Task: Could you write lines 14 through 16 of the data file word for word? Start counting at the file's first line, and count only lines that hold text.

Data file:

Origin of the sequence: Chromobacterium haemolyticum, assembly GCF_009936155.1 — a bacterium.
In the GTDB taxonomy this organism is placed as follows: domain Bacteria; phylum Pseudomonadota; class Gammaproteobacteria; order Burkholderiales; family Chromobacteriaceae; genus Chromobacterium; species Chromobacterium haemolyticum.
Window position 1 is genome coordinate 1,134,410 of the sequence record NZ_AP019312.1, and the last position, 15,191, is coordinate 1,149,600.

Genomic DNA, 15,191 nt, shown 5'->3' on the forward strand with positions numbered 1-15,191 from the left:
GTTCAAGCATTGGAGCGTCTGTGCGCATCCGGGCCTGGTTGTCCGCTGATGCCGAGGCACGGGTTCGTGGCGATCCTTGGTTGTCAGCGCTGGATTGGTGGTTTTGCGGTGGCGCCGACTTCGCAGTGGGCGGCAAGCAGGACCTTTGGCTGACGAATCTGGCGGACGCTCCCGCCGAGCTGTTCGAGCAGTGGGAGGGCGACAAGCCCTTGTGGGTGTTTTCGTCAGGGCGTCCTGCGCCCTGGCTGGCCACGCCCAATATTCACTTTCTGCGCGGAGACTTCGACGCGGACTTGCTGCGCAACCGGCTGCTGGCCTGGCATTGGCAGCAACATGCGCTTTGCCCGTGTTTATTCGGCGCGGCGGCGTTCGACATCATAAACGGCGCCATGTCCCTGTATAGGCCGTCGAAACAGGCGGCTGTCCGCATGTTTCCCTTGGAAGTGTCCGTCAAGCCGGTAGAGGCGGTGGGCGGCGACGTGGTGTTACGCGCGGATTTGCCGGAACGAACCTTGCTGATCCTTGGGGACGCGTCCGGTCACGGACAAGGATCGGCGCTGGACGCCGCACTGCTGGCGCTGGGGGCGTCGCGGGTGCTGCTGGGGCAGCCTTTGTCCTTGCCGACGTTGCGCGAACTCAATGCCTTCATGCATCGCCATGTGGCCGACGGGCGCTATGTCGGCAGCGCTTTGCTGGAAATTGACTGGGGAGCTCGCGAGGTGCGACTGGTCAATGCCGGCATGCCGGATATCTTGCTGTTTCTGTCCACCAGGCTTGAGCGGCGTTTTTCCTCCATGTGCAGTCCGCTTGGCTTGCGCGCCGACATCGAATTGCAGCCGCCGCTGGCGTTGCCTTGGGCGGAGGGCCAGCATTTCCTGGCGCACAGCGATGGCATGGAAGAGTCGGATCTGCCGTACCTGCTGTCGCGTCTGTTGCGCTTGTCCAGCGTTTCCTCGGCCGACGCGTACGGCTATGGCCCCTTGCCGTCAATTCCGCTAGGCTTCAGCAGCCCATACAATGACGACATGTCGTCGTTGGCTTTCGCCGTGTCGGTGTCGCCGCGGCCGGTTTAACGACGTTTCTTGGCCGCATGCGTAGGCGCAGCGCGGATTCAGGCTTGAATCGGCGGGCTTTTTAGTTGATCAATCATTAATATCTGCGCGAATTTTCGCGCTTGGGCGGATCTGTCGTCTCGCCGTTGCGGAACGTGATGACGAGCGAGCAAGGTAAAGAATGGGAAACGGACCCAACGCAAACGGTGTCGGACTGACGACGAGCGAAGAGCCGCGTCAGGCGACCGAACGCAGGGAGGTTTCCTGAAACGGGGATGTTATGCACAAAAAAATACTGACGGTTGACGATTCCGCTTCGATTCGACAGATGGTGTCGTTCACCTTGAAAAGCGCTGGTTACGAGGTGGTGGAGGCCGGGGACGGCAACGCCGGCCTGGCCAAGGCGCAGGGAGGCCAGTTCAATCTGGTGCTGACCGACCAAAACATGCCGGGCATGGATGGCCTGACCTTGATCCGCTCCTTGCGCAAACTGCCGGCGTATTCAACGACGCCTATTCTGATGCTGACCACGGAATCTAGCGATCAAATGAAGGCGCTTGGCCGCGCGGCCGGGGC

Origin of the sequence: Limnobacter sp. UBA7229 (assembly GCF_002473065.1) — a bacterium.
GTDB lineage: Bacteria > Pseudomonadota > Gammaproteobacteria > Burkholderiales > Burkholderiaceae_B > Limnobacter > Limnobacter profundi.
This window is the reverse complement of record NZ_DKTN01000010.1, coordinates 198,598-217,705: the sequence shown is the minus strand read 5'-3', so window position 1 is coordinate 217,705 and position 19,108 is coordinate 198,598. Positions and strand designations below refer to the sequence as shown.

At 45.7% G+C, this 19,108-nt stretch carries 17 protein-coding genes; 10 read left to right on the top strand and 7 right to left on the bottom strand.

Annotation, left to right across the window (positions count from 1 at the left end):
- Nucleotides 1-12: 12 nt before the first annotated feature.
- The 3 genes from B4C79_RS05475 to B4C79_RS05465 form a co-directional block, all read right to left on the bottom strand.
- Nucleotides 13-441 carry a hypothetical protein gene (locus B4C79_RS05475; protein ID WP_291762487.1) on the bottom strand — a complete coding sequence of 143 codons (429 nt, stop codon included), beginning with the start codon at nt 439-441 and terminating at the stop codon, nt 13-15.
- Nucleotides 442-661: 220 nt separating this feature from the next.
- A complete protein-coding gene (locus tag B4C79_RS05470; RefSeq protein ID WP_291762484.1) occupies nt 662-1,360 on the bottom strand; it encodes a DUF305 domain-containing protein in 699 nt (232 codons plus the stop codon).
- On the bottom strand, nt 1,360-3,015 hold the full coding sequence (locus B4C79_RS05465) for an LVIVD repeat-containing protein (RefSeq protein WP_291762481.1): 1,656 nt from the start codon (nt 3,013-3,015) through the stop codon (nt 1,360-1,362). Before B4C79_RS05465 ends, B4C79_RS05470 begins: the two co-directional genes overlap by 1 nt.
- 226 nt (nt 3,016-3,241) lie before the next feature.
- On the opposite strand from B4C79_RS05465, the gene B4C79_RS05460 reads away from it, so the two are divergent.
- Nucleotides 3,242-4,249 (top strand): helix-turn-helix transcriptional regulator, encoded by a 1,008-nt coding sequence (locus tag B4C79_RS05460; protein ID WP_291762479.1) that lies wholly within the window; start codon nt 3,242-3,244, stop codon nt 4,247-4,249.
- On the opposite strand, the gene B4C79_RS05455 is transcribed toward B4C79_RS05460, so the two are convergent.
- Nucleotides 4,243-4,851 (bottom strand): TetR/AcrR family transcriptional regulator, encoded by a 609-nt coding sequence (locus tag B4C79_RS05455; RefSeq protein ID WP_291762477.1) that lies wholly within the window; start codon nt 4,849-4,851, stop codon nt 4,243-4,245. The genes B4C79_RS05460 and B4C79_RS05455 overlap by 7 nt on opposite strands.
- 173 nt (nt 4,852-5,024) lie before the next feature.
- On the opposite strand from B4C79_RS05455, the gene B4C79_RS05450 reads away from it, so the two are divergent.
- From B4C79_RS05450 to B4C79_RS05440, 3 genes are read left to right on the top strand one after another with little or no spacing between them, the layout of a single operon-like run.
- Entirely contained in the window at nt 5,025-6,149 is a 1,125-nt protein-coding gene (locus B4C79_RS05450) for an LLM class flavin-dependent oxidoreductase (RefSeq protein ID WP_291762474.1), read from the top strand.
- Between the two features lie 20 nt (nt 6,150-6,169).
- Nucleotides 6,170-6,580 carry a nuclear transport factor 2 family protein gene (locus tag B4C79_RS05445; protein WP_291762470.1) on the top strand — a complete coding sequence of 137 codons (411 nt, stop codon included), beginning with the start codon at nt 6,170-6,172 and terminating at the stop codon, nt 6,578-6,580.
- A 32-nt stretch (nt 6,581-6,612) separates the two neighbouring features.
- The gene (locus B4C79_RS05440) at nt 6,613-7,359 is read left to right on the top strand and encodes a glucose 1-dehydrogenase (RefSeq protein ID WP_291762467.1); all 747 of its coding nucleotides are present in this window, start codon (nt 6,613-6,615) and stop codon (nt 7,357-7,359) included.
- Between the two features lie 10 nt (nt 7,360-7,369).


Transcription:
- Nucleotides 442-661: 220 nt separating this feature from the next.
- A complete protein-coding gene (locus tag B4C79_RS05470; RefSeq protein ID WP_291762484.1) occupies nt 662-1,360 on the bottom strand; it encodes a DUF305 domain-containing protein in 699 nt (232 codons plus the stop codon).
- On the bottom strand, nt 1,360-3,015 hold the full coding sequence (locus B4C79_RS05465) for an LVIVD repeat-containing protein (RefSeq protein WP_291762481.1): 1,656 nt from the start codon (nt 3,013-3,015) through the stop codon (nt 1,360-1,362). Before B4C79_RS05465 ends, B4C79_RS05470 begins: the two co-directional genes overlap by 1 nt.